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2017 Toyota 86: A Return to Simplicity

Swapping tech and power for a lot of fun

I’m a bit of an iPhone fanboy and when Apple revealed its watch, I was intrigued and went back and forth on whether to move ahead on their wrist-encompassing gadget. I decided the last thing I need is yet another apparatus alerting me to incoming emails, text messages and calendar reminders. The retro Nokia 3310 is more my style — simple, fun and inexpensive. It’s similar in the world of cars.

The trick all-wheel drive system and Golf R-trumping horsepower of the Ford Focus RS sucked me in but I should have stuck with the minimalist and less expensive nature of my previous car, a Scion FR-S. Lesson learned. I’ve now swapped the go-fast Ford for the updated and rebadged FR-S — the 2017 Toyota 86. I couldn’t be happier as it’s a welcome return to a simpler world.

My normal drive routine with the Focus RS involved climbing into the overly-bolstered Recaro seats, fiddling with the buttons in an attempt to find an acceptable driving position (I never succeeded), and then selecting the drive mode that best fit my current mood and road conditions. I loved the way the Ford looked but, though quick and loaded with technology and performance, it never felt like a proper driver’s car. I’m a huge hot hatch fan and really wanted to love the RS, but the spark was never lit.

The Toyota 86 is a completely different experience. The rear-drive Japanese coupe felt like an old friend when I first sat in the comfortable, supportive driver’s seat and turned the old-school key to ignite the quirky flat-four. The six-speed gearbox is positive and rewarding, with some of the inherent notchiness dulled by a switch to Motul synthetic gear oil after the 1000-mile break-in period. Steering is direct and provides plenty of feel, especially for an electric setup. There’s also a welcomed lack of drive modes, meaning the throttle map and steering weight never change. The only settings involve the traction and stability control. I usually run the car in the more laid-back ‘Track’ setting or simply fully disable the system. The car doesn’t have a ton of power, but it does love to oversteer and, luckily, that’s my preferred corning attitude. It’s a key part of the fun with the 86.

Like a true, long-standing friend, there are quirks with the Toyota, but those quirks don’t remotely ruin the bond. Yes, the throttle only has one setting, but the mapping is too aggressive. I’m not sure if the shorter gearing of the 86 versus that of the FR-S is partly to blame, or if Toyota remapped the throttle to help mask the 2.0-liter engine’s lack of torque, but it’s something I’ve still not totally gelled with. It surely doesn’t help that I drive many different cars on a regular basis, but I find myself riding the Toyota’s clutch too often when pulling away from a stop or during a less-than-smooth upshift unless I fully concentrate on throttle application. My other issues are minor and have more to do with adapting to a two-door coupe after coming from a five-door hatchback. I wish the passenger seat stayed in the forward position when I’m plopping something or someone in the back seat and I’d prefer a release on the trunk versus having to hold down the button on the key — or to the left of the steering wheel.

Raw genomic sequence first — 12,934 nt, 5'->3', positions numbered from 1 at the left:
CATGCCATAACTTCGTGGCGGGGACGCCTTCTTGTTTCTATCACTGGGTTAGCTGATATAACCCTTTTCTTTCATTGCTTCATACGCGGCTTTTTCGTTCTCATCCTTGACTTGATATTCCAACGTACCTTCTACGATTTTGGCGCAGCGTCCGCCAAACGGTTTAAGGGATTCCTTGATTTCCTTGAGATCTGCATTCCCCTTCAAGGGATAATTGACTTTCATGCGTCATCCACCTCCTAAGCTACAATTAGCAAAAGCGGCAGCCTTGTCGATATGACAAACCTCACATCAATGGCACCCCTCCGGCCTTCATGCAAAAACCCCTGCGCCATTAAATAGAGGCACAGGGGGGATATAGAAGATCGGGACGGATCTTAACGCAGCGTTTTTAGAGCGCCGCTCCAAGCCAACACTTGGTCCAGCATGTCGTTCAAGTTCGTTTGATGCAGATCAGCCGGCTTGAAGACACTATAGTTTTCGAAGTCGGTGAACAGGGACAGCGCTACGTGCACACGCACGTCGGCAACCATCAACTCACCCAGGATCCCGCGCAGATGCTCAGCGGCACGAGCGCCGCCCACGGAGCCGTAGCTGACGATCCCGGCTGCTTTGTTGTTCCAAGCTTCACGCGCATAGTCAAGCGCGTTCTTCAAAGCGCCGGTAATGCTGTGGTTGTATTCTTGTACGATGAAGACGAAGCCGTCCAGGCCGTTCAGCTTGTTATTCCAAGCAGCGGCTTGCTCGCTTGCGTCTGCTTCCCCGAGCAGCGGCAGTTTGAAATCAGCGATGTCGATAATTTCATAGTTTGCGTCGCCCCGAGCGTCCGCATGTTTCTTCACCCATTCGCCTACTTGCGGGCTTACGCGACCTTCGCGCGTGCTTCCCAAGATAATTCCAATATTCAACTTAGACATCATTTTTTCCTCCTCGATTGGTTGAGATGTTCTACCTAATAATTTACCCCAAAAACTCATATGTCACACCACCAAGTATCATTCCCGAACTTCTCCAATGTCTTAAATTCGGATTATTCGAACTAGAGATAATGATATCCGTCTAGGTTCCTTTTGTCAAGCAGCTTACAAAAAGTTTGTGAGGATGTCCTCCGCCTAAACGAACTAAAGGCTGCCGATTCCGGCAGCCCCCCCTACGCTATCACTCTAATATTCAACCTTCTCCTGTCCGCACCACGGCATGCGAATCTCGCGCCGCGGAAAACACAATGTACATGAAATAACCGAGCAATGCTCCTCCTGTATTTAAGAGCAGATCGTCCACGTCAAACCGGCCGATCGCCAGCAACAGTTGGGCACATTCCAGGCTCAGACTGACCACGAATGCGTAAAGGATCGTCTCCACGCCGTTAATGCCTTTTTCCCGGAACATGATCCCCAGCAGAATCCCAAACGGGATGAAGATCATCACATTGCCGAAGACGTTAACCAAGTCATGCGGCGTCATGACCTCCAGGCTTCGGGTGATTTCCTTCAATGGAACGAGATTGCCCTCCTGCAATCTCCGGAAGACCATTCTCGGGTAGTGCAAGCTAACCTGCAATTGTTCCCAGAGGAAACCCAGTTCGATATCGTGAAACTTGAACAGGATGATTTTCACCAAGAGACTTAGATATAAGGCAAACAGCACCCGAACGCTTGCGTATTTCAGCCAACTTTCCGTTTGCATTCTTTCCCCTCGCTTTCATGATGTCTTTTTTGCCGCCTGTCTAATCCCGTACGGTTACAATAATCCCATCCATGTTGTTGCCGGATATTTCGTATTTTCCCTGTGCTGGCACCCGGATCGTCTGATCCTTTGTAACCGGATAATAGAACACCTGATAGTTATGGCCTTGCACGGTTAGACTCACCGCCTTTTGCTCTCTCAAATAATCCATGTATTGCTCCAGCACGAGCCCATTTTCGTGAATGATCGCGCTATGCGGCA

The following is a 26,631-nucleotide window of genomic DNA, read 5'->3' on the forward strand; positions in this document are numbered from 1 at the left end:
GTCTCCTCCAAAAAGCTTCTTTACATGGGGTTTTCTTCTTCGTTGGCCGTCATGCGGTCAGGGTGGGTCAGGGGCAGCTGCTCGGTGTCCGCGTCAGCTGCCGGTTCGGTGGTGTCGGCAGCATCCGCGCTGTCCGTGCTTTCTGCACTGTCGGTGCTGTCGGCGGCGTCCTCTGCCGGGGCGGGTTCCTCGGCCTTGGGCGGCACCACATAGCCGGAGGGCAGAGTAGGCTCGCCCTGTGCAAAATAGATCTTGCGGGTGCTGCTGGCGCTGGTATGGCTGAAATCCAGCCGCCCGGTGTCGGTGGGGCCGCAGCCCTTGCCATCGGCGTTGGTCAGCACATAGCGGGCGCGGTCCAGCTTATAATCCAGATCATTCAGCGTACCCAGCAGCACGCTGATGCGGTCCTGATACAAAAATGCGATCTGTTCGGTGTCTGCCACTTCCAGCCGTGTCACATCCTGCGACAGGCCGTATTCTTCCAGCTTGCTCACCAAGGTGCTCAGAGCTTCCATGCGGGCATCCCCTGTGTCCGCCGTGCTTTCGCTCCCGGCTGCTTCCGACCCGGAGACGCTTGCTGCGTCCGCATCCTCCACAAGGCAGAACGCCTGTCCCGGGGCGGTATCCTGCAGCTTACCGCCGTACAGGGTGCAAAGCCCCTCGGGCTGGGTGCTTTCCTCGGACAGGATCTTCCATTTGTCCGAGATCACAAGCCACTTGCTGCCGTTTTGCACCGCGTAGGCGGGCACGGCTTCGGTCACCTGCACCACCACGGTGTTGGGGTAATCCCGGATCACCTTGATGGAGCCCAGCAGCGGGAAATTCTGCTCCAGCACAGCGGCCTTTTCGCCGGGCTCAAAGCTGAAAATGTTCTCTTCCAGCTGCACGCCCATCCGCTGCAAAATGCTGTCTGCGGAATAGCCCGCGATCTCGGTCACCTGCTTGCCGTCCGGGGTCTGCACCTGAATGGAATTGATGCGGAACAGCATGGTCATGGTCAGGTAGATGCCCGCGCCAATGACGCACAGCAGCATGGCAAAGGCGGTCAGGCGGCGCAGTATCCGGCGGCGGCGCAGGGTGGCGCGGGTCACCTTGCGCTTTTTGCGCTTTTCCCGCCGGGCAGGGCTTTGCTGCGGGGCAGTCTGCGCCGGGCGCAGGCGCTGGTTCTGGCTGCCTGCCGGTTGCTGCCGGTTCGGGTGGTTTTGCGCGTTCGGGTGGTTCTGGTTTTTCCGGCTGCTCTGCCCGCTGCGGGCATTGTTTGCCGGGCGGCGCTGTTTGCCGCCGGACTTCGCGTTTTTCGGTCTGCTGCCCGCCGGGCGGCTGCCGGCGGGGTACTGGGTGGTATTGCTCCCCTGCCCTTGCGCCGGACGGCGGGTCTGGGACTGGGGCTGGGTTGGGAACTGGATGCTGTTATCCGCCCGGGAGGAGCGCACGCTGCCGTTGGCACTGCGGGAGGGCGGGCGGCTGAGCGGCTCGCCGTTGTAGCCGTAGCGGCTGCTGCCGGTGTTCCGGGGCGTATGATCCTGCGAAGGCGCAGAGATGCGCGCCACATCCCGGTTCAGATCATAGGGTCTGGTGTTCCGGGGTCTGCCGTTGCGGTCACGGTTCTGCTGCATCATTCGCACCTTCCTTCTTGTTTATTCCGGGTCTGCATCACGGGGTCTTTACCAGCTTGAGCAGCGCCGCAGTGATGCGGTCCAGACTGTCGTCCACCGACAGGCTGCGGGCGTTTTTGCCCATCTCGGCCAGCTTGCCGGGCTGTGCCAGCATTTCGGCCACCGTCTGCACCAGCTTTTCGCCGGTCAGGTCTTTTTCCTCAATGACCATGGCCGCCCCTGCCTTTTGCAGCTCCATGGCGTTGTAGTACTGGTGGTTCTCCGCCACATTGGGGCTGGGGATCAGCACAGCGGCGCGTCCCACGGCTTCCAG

I’ve read many complaints about the infotainment system in the 86. Sure, an integrated navigation system that wasn’t antiquated, didn’t cost an extra $900, and included Apple CarPlay/Android Auto integration would be nice, but the somewhat dated base system works well. The addition of a magnetic iPhone mount helps, as I run Waze or Google Maps for navigation. I actually prefer the way the Toyota system handles iPhone/USB music compared to Ford’s SYNC 3.

Besides, the Toyota 86 isn’t about the technology and features. It’s about driving. And that’s where it blows the Focus RS away. I look forward to each and every journey in the 86. It is just such a fun car. The suspension tweaks for 2017 along with the shorter gearing and 5 hp-stronger engine make a bigger difference in how the car feels than I anticipated. The engine also sounds a touch better and seems slightly less coarse. But the marginally anemic powerplant is never going to be the key reason you buy this car. You simply respect that the lower center of gravity offered by the Subaru-based engine is a key part to why the 86 handles so well and you put up with the acoustics and lack of low-end grunt.

As cars continue to become too complex, there aren’t many affordable, proper sports car options left outside of the Toyota 86/Subaru BRZ and Mazda MX-5 Miata/Fiat 124 Spyder. I like Mazda’s small roadster, but I need rear seats for the kids and I’m not a big fan of convertibles. I hope enough buyers have purchased the FR-S/86/BRZ since it first launched five years ago to warrant a replacement. I also have my fingers crossed that Toyota and Subaru are ignoring the critics and don’t feel the need to open the car up to more mainstream buyers. Sure, I wouldn’t complain about a bit more power but I don’t want extra weight. More horsepower means bigger brakes and beefier suspension, which all add mass. Let’s remember what makes the Toyota 86/Subaru BRZ such a fun, pure car. Let those who don’t understand the minimalist rear-wheel drive coupe buy cars like the Ford Focus RS. They’ll never know what they’re missing.

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Buying Guide
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2017 Toyota 86

2017 Toyota 86

MSRP $26,975 Base (Auto) Coupe

0-60 MPH:

6.4 SECS

Real MPG:

28 City / 37 Hwy

Horse Power:

205 @ 7000